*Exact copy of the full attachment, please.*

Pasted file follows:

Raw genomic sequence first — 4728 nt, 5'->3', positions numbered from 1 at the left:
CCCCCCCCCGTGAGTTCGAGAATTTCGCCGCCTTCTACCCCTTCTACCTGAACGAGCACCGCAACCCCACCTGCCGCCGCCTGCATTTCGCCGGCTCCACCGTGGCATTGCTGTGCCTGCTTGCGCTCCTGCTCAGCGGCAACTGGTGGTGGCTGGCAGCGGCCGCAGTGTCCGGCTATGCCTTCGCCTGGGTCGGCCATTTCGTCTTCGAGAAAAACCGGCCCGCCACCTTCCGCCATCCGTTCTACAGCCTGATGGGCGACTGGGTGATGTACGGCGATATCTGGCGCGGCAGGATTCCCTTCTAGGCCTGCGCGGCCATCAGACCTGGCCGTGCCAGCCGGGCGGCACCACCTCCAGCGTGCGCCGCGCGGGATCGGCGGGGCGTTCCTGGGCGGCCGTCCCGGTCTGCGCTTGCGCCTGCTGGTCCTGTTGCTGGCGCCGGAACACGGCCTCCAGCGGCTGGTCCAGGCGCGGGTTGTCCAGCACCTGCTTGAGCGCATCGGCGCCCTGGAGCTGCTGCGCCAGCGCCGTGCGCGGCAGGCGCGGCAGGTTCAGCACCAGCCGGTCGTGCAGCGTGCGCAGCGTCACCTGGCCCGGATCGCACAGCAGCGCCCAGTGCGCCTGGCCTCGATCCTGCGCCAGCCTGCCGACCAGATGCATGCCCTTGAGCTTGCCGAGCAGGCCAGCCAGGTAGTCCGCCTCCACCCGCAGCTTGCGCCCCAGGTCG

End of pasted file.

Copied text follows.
Raw genomic sequence first — 4728 nt, 5'->3', positions numbered from 1 at the left:
CCCCCCCCCGTGAGTTCGAGAATTTCGCCGCCTTCTACCCCTTCTACCTGAACGAGCACCGCAACCCCACCTGCCGCCGCCTGCATTTCGCCGGCTCCACCGTGGCATTGCTGTGCCTGCTTGCGCTCCTGCTCAGCGGCAACTGGTGGTGGCTGGCAGCGGCCGCAGTGTCCGGCTATGCCTTCGCCTGGGTCGGCCATTTCGTCTTCGAGAAAAACCGGCCCGCCACCTTCCGCCATCCGTTCTACAGCCTGATGGGCGACTGGGTGATGTACGGCGATATCTGGCGCGGCAGGATTCCCTTCTAGGCCTGCGCGGCCATCAGACCTGGCCGTGCCAGCCGGGCGGCACCACCTCCAGCGTGCGCCGCGCGGGATCGGCGGGGCGTTCCTGGGCGGCCGTCCCGGTCTGCGCTTGCGCCTGCTGGTCCTGTTGCTGGCGCCGGAACACGGCCTCCAGCGGCTGGTCCAGGCGCGGGTTGTCCAGCACCTGCTTGAGCGCATCGGCGCCCTGGAGCTGCTGCGCCAGCGCCGTGCGCGGCAGGCGCGGCAGGTTCAGCACCAGCCGGTCGTGCAGCGTGCGCAGCGTCACCTGGCCCGGATCGCACAGCAGCGCCCAGTGCGCCTGGCCTCGATCCTGCGCCAGCCTGCCGACCAGATGCATGCCCTTGAGCTTGCCGAGCAGGCCAGCCAGGTAGTCCGCCTCCACCCGCAGCTTGCGCCCCAGGTCG